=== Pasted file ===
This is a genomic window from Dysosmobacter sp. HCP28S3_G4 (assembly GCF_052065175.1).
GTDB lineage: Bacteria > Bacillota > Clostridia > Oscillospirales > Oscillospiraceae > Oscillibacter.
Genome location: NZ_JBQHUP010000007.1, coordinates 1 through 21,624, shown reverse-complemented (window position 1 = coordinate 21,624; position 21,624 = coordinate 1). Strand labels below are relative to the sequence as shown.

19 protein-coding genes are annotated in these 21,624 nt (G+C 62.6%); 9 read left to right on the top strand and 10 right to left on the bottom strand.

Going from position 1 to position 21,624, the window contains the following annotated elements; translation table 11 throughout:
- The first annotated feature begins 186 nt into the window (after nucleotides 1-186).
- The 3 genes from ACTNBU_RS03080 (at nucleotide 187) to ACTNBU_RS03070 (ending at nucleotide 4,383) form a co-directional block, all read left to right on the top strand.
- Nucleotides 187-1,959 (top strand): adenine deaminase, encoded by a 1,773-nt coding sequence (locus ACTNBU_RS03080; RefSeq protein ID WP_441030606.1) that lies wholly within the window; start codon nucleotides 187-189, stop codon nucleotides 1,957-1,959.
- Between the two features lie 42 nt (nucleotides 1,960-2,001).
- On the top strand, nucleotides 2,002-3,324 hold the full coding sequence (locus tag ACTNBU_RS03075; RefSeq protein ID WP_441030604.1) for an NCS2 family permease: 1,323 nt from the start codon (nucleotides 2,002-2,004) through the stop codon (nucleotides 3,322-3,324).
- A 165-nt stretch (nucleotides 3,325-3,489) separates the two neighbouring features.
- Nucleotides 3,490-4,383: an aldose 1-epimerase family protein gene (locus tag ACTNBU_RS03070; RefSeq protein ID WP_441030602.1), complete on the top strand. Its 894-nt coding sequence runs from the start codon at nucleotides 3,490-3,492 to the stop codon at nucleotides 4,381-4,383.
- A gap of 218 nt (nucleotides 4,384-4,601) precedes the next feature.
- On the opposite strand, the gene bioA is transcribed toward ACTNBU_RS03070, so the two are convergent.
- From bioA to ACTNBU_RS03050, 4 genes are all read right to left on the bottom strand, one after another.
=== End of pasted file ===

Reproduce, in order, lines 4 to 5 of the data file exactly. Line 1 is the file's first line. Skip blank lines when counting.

19 protein-coding genes are annotated in these 21,624 nt (G+C 62.6%); 9 read left to right on the top strand and 10 right to left on the bottom strand.

Going from position 1 to position 21,624, the window contains the following annotated elements; translation table 11 throughout: